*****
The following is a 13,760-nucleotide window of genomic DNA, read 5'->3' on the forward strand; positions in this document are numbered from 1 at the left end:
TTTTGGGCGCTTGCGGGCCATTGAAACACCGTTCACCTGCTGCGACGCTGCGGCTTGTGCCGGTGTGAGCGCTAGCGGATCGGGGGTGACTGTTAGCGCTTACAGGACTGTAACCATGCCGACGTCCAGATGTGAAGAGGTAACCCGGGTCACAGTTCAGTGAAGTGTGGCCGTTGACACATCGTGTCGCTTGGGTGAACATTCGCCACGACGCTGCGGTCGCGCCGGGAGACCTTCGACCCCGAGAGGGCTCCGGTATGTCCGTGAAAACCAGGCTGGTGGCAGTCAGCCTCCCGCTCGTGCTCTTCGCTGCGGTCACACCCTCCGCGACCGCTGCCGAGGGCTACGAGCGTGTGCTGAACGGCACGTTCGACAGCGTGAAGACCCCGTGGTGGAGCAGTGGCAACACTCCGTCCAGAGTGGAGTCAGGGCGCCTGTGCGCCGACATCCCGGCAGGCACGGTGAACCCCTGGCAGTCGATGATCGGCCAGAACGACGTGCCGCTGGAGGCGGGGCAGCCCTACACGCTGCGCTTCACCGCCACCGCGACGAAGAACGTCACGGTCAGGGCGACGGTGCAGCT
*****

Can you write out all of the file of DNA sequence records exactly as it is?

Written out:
The following is a 13,760-nucleotide window of genomic DNA, read 5'->3' on the forward strand; positions in this document are numbered from 1 at the left end:
TTTTGGGCGCTTGCGGGCCATTGAAACACCGTTCACCTGCTGCGACGCTGCGGCTTGTGCCGGTGTGAGCGCTAGCGGATCGGGGGTGACTGTTAGCGCTTACAGGACTGTAACCATGCCGACGTCCAGATGTGAAGAGGTAACCCGGGTCACAGTTCAGTGAAGTGTGGCCGTTGACACATCGTGTCGCTTGGGTGAACATTCGCCACGACGCTGCGGTCGCGCCGGGAGACCTTCGACCCCGAGAGGGCTCCGGTATGTCCGTGAAAACCAGGCTGGTGGCAGTCAGCCTCCCGCTCGTGCTCTTCGCTGCGGTCACACCCTCCGCGACCGCTGCCGAGGGCTACGAGCGTGTGCTGAACGGCACGTTCGACAGCGTGAAGACCCCGTGGTGGAGCAGTGGCAACACTCCGTCCAGAGTGGAGTCAGGGCGCCTGTGCGCCGACATCCCGGCAGGCACGGTGAACCCCTGGCAGTCGATGATCGGCCAGAACGACGTGCCGCTGGAGGCGGGGCAGCCCTACACGCTGCGCTTCACCGCCACCGCGACGAAGAACGTCACGGTCAGGGCGACGGTGCAGCT